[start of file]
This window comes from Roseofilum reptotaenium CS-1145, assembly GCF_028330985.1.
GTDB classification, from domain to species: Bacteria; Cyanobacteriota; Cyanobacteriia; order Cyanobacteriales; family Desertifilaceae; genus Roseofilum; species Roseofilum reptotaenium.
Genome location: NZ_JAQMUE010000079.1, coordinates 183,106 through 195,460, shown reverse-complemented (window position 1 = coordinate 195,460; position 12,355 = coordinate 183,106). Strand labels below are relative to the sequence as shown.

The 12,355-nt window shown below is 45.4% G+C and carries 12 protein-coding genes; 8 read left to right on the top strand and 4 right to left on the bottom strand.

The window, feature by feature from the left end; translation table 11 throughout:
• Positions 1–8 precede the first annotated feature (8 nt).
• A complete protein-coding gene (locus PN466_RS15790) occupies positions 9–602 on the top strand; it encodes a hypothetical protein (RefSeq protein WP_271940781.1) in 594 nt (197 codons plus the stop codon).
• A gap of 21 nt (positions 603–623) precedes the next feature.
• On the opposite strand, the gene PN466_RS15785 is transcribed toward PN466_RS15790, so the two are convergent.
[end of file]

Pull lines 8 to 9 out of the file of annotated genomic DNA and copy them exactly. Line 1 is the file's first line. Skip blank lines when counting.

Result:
• A gap of 21 nt (positions 603–623) precedes the next feature.
• On the opposite strand, the gene PN466_RS15785 is transcribed toward PN466_RS15790, so the two are convergent.